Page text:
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Why Does My Cat Comfort Me When I Cry? 5 Vet-Reviewed Ways They Cheer Us Up

Written by: Elizabeth Gray

Last Updated on February 14, 2024 by Catster Editorial Team

woman relaxing with her tabby cat on a sofa

Why Does My Cat Comfort Me When I Cry? 5 Vet-Reviewed Ways They Cheer Us Up


Dr. Paola Cuevas Photo


Dr. Paola Cuevas

MVZ (Veterinarian)

The information is current and up-to-date in accordance with the latest veterinarian research.

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We’ve all had one of those days where we just need a good cry for one reason or another. Pet owners are never alone with their feelings, however, and our animals notice when we’re dealing with a lot of emotions.

In short, cats comfort us when we cry because they can tell we’re upset.

Here is more on why they know to comfort you, plus five ways that your cat can cheer you up when you’re feeling down.

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Can Your Cat Really Tell When You’re Sad?

Traditionally, people have considered dogs as being more sensitive to their emotions than cats. Therefore, you might wonder if your cat can tell when you’re sad and recognize that crying is a sign of emotion.

Although there isn’t as much research into the social and emotional lives of cats as there are dogs, what we do know is consistent.1 Cats can form strong bonds with their owners, and part of that attachment includes the ability to recognize and respond to human emotions.

Cats are sensitive to our moods and can tell the difference between emotional cues, such as crying. They may also change their behavior in response to human emotions, although admittedly not as frequently as dogs. Cats are also known to increase their interactions with humans who are depressed.

As you can see, science supports the idea that your cat tries to comfort you when you cry because they understand that you are upset.

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The 5 Ways Cats Comfort You:

1. Purring

bengal cat being stroked by man's hand and purring
Image Credit: PHOTOCREO-Michal-Bednarek, Shutterstock

While we often assume our cat’s purr is a sign of happiness, it’s more complicated than that. Cats also purr to soothe themselves when they’re in pain or stressed. Purring can comfort you when you cry, too.

Research suggests that the frequency of a cat’s purr has similar soothing and healing properties for humans.1 When you’re sad, the sound of your cat is one of the most comforting noises you can hear.

2. Cuddling

cat owner with her cat near window
Image Credit: Olezzo, Shutterstock

In addition to purring, your cat may attempt to comfort you by cuddling, lying on your lap, or letting you pick them up and hold them close. Living with a pet can help improve the mood of people dealing with depression and anxiety.

If you’re crying in bed or on the couch, your cat might join you simply to sleep on a comfortable surface, but that doesn’t make their presence any less comforting.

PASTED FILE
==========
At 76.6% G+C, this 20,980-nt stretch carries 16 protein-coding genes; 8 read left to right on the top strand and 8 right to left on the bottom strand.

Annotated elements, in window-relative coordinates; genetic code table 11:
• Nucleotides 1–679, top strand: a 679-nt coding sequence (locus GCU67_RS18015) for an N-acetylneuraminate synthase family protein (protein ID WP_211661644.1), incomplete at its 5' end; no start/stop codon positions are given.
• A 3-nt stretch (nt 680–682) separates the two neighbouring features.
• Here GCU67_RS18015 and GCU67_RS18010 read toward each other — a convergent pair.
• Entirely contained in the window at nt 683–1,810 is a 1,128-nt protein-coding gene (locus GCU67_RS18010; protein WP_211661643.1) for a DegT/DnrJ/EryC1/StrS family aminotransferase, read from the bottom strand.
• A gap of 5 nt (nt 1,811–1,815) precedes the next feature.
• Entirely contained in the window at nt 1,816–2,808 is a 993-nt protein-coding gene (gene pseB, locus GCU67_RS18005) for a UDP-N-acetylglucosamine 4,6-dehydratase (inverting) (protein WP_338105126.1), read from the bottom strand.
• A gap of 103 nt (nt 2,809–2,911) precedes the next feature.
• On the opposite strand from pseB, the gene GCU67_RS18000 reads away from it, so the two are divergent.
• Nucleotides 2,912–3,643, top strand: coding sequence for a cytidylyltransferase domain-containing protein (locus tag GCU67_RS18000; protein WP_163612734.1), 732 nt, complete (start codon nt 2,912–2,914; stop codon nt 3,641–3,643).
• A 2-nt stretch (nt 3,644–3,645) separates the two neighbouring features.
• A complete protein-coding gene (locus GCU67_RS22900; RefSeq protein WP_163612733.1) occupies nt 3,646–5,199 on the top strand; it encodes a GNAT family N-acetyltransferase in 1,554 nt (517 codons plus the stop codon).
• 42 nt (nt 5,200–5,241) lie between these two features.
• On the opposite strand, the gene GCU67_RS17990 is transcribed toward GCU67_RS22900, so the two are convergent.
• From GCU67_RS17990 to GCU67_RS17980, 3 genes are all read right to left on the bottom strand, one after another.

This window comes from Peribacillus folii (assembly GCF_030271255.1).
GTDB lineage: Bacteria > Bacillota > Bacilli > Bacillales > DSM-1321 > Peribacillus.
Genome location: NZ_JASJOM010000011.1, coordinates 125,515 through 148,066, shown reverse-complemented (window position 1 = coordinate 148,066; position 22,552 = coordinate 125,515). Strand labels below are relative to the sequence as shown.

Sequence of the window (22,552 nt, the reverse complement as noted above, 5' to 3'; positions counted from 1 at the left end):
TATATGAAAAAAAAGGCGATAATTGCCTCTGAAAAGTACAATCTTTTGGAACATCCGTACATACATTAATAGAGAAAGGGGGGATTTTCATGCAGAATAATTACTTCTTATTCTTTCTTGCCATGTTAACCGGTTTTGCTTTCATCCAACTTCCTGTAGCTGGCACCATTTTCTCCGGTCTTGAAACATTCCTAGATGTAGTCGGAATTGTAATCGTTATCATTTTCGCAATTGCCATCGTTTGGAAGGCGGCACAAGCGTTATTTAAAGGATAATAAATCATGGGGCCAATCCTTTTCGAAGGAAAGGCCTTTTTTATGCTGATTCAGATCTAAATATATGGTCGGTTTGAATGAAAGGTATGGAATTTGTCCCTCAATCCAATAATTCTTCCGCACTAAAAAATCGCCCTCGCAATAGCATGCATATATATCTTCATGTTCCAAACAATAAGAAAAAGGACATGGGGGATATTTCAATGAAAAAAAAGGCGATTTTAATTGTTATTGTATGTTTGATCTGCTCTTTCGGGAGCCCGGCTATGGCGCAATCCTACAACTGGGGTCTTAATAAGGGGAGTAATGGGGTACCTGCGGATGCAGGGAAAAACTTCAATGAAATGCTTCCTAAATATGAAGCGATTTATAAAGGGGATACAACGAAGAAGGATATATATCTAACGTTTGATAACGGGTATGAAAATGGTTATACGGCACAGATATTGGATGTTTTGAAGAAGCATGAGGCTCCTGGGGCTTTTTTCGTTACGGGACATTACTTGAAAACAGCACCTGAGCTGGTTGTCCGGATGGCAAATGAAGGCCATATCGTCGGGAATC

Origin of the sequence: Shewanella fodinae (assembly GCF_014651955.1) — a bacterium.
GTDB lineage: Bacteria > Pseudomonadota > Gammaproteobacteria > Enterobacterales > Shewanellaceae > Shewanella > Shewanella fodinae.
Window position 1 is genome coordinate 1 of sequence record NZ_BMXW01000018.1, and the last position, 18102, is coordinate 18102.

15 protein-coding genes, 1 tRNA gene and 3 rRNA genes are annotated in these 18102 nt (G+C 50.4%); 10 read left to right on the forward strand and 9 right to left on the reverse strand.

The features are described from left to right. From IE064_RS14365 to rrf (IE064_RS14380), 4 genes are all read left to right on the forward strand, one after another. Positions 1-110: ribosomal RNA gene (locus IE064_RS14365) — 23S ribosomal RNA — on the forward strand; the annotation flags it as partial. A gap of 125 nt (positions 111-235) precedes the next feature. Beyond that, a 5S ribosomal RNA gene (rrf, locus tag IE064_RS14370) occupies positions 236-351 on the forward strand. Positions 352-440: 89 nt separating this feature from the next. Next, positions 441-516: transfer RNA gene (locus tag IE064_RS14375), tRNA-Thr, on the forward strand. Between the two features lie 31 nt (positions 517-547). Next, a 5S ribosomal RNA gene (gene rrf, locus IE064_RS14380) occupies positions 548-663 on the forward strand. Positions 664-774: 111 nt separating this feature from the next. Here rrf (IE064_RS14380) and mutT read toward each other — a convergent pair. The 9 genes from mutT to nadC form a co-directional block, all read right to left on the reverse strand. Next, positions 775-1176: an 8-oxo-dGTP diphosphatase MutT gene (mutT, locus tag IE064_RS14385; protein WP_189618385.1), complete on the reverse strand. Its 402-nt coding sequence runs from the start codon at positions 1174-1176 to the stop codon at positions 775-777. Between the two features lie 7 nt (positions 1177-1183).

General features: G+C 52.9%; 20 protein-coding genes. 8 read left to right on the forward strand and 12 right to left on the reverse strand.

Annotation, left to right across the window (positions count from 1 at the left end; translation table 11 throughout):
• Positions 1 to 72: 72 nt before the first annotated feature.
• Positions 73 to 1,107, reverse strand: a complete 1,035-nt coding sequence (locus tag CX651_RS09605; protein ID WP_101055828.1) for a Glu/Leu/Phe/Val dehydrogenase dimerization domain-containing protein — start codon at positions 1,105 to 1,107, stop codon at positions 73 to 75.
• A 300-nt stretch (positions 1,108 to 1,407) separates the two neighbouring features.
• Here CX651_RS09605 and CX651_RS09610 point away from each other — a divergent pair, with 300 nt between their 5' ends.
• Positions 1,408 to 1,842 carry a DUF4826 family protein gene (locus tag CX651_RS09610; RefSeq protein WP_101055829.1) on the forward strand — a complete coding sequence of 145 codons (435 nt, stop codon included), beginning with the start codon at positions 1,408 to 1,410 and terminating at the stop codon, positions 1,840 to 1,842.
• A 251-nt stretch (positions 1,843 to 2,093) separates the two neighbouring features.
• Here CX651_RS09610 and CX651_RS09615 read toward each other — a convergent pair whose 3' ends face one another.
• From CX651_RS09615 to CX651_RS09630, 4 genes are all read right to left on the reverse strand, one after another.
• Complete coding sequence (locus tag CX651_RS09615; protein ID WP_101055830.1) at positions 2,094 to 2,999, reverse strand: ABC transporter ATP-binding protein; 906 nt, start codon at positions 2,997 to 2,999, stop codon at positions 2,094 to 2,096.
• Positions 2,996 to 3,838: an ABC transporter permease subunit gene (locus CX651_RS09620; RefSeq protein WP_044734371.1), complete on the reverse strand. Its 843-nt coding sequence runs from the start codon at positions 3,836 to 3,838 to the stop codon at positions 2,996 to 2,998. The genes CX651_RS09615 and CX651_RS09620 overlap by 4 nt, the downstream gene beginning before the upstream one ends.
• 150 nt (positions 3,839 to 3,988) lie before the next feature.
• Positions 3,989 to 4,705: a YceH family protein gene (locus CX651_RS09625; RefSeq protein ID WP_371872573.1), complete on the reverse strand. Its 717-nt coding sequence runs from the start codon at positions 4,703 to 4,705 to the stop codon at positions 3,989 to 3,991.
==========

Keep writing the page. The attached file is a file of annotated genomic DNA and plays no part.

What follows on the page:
3. Following You Around

cat following owner to the kitchen seeking for attention
Image Credit: Yavdat, Shutterstock

Some breeds, such as Maine Coon cats, are famous for never giving their owners a minute to themselves, even trying to follow them into the shower sometimes. While your cat may not be that dedicated, you might notice them sticking closer than usual when you’re sad.

Maybe your cat isn’t a snuggler by nature, but they’re still doing their best to be there for you when you cry. Having your cat close may remind you that you have another creature to care for, which can boost your mood.

4. Blinking

cat blinking at the owner
Image Credit: Maple_Leaf, Shutterstock

Cats use their eyes and eye movements to communicate with each other. Research suggests they also use a slow blink to communicate with trusted humans. Cats use narrowed eyes and slow blinks to communicate positive emotions.

When you cry, your cat may make eye contact and narrow their eyes at you to try and comfort you. Slow blinking is a way for cats to tell their owners they love and care for them. They will also respond if you repeat the gesture back to them.

5. Bringing You Toys

cat lying next to a toy
Image Credit: I.K.Media, Shutterstock

Your cat may try to comfort you by bringing you toys and asking to play. If you have an outdoor cat, they may take things further by bringing you the prey they’ve captured.

These gestures are your cat offering you some of their favorite things to try and cheer you up. Playing with your cat can also distract you from your sadness and give you something routine to do.

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Crying is a natural and healthy way to express emotion, even if it sometimes doesn’t feel that way. Your cat may not understand exactly why you’re crying, but they often instinctively recognize that you need comfort. The next time you’re feeling down, look for your cat to try one or more of these five ways to cheer you up.

Featured Image Credit: U__Photo, Shutterstock

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